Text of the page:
When he opened the door, he found himself once more in the charted neatness of his living room. Everything was just where he had left it-just as if nothing had happened, as if he had not spent the past four hours in a coma or in another world where his disease had been abrogated despite the fact that such a thing was impossible, impossible. His fingers and toes were all numb and cold; their nerves were dead. That could never be changed. His living room-all his rooms were organized and carpeted and padded so that he could at least try to feel safe from the hazard of bumps, cuts, burns, bruises which could damage him mortally because he was unable to feel them, know that they had happened. There, lying on the coffee table in front of the sofa, was the book he had been reading the previous day. He had been reading it while he was trying to make up his mind to risk a walk into town. It was still open to a page which had had an entirely different meaning to him just four hours ago. It said, “…modeling the incoherent and vertiginous matter of which dreams are composed was the most difficult task a man could undertake…: ” And on another page it said, “…the dreams of men ; belong to God…
He could not bear it. He was as weary as if the Quest for the Staff of Law had actually happened-as if he had just survived an ordeal in the catacombs and on the mountainside, and had played his involuntary part in wresting the Staff from Lord Foul’s mad servant. But it was suicide for him to believe that such things had happened, that such things could happen. They were impossible, like the nerve health he had felt while the events had been transpiring around him or within him. His survival depended on his refusal to accept the impossible.
Because he was weary and had no other defense, he went to bed and slept like the dead, dreamless and alone.
Then for two weeks he shambled through his life from day to day in a kind of somnolence. He could not have said how often his phone rang, how often anonymous people called to threaten or berate or vilify him for having dared to walk into town. He wrapped blankness about himself like a bandage, and did nothing, thought nothing, recognized nothing. He forgot his medication, and neglected his VSE (his Visual Surveillance of Extremities-the discipline of constant self-inspection on which the doctors had taught him his life depended). He spent most of his time in bed. When he was not in bed, he was still essentially asleep. As he moved through his rooms, he repeatedly rubbed his fingers against table edges, doorframes, chair backs, fixtures, so that he had the appearance of trying to wipe something off his hands.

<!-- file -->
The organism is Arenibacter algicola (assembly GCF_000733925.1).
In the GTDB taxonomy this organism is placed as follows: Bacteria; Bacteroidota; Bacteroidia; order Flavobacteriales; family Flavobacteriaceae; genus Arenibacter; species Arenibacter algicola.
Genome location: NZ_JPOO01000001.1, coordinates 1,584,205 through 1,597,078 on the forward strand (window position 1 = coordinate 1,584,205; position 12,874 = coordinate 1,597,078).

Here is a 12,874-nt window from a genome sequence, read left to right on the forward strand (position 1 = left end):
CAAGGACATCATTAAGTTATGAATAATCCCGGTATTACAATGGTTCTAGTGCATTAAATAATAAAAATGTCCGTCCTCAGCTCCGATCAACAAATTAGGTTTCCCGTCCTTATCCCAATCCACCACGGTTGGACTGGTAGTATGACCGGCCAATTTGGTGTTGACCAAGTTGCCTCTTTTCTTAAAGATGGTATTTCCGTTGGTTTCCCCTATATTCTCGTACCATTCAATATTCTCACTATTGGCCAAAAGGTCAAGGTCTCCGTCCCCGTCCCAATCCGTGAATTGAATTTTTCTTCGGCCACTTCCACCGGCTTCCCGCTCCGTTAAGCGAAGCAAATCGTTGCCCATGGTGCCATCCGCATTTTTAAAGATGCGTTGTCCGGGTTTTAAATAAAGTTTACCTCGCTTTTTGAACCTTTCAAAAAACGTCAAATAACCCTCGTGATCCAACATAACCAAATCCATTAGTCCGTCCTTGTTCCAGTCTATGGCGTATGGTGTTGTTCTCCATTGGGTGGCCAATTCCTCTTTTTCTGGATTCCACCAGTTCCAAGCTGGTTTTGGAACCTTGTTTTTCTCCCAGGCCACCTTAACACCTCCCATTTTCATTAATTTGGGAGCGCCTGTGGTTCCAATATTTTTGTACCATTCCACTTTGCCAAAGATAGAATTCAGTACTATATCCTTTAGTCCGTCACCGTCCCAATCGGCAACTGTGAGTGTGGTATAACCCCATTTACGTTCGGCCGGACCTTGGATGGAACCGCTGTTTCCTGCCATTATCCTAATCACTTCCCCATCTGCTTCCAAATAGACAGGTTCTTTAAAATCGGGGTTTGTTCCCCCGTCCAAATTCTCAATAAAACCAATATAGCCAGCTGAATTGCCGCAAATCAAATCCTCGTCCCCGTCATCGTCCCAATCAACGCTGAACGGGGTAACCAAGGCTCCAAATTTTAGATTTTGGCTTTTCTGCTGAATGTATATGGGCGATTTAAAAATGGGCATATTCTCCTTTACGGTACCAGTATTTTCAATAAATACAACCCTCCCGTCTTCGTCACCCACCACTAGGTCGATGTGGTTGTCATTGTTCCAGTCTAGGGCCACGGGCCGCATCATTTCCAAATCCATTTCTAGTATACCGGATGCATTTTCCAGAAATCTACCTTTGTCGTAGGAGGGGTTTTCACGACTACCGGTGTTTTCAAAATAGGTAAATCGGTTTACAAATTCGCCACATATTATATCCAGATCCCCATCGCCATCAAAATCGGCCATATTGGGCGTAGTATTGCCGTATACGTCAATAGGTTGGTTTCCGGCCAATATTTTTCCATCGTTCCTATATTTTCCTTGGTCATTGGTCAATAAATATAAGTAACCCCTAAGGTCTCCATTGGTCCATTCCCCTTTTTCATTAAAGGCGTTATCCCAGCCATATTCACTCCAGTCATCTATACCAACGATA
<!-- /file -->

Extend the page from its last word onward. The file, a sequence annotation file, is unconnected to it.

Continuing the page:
It was as if he had gone into hiding-emotional hibernation or panic. But the vulture wings of his personal dilemma beat the air in search of him ceaselessly. The phone calls became angrier and more frustrated; his mute irresponsiveness goaded the callers, denied them any effective release for their hostility. And deep in the core of his slumber something began to change. More and more often, he awoke with the dull conviction that he had dreamed something which he could not remember, did not dare remember.
After those two weeks, his situation suddenly reasserted its hold on him. He saw his dream for the first time. It was a small fire-a few flames without location or context, but somehow pure and absolute. As